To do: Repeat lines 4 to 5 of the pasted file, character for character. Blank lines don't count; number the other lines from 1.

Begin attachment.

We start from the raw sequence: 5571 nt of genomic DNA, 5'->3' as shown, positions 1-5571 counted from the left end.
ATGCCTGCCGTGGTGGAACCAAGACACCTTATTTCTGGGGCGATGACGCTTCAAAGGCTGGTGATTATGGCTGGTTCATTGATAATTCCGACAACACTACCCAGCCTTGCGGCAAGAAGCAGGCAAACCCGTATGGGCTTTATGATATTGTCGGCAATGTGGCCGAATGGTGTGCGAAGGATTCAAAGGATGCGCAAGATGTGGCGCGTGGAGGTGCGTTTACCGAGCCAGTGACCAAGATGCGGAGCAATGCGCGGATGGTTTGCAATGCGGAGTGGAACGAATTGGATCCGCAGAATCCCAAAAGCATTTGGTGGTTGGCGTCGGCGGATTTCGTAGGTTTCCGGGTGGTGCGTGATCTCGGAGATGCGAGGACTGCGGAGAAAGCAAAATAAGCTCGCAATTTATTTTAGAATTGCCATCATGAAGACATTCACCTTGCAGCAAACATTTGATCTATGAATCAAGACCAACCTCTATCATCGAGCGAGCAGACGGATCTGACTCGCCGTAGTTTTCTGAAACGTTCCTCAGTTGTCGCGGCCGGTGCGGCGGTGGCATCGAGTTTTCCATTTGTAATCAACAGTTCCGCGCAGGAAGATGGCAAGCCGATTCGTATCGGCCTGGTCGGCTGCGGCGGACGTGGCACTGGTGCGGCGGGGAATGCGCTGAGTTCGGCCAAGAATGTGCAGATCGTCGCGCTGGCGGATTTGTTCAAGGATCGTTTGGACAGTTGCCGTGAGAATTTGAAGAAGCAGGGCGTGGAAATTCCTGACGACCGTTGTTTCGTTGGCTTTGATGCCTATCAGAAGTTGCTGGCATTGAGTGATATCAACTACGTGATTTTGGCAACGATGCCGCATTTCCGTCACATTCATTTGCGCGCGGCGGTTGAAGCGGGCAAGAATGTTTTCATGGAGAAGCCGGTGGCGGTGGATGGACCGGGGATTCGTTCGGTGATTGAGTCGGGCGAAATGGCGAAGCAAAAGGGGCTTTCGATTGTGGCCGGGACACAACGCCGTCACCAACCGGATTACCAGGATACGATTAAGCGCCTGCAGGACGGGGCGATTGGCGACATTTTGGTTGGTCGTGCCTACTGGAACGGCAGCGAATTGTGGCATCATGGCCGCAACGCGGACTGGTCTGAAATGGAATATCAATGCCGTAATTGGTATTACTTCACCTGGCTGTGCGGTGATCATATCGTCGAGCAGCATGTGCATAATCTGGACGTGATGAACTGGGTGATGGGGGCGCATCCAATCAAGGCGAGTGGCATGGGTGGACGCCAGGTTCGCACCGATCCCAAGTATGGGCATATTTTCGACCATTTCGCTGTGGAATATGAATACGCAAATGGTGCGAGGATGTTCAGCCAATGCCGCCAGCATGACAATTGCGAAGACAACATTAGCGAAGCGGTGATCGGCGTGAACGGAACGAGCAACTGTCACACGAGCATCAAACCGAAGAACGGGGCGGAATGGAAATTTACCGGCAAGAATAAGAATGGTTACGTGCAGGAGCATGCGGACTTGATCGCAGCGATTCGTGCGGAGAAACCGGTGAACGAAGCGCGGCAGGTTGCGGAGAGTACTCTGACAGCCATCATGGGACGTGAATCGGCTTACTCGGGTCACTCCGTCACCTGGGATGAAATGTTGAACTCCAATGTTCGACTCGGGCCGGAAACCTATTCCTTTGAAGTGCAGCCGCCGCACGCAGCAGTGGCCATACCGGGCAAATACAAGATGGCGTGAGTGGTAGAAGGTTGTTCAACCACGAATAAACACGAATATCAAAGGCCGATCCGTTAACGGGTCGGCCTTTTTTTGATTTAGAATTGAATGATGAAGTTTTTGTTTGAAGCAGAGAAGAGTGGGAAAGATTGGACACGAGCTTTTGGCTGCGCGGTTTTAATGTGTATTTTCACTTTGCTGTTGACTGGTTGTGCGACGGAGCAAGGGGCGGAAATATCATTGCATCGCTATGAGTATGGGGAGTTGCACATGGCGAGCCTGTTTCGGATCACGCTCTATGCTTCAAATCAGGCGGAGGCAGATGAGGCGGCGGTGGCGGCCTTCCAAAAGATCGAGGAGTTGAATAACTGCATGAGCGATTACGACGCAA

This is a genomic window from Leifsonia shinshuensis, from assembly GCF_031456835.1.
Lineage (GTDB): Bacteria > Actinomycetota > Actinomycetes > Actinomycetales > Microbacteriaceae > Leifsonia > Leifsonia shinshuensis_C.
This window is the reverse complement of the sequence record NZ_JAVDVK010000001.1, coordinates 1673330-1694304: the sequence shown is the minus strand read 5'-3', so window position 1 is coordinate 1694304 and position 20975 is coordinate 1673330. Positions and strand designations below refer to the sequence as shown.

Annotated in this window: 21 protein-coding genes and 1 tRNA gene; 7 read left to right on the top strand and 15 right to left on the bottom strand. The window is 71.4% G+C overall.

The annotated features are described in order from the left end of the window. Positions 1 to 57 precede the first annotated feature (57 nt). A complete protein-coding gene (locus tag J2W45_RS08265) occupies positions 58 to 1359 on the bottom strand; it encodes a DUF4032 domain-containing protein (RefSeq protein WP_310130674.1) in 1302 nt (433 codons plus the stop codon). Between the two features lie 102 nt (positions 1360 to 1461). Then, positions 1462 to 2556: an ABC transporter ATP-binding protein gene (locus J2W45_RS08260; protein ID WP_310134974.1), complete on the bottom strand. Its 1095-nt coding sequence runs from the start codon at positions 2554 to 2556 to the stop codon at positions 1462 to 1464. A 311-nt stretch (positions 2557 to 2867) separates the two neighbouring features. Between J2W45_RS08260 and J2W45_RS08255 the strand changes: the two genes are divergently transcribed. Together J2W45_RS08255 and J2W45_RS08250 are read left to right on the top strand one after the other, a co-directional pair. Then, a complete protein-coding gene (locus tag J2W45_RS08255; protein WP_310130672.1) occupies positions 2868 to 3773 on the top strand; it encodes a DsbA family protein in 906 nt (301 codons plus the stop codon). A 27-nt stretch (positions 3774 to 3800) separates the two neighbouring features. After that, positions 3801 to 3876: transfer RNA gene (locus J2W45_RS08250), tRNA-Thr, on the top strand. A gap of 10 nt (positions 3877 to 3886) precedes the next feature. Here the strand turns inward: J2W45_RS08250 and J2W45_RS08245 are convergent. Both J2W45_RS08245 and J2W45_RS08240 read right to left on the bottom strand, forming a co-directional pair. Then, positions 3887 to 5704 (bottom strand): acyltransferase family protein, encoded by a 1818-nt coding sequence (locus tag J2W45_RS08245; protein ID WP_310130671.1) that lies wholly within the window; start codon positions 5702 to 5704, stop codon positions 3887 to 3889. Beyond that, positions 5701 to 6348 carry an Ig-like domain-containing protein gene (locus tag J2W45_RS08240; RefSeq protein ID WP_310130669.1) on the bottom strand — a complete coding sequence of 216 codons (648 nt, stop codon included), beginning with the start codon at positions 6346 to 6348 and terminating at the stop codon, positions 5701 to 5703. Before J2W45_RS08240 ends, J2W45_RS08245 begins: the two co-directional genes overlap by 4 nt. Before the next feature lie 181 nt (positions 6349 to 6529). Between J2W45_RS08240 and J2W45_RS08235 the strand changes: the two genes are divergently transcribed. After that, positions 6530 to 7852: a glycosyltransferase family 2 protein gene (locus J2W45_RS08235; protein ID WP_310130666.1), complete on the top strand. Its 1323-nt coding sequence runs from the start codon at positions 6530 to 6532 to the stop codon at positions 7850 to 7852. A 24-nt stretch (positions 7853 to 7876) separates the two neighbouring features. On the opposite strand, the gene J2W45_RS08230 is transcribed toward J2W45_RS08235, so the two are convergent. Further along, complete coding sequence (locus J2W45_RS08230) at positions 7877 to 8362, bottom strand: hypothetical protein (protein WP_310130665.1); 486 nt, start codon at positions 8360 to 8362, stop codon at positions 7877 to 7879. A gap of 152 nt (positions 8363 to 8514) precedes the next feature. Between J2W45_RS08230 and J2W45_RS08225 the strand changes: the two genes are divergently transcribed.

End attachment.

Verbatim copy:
Lineage (GTDB): Bacteria > Actinomycetota > Actinomycetes > Actinomycetales > Microbacteriaceae > Leifsonia > Leifsonia shinshuensis_C.
This window is the reverse complement of the sequence record NZ_JAVDVK010000001.1, coordinates 1673330-1694304: the sequence shown is the minus strand read 5'-3', so window position 1 is coordinate 1694304 and position 20975 is coordinate 1673330. Positions and strand designations below refer to the sequence as shown.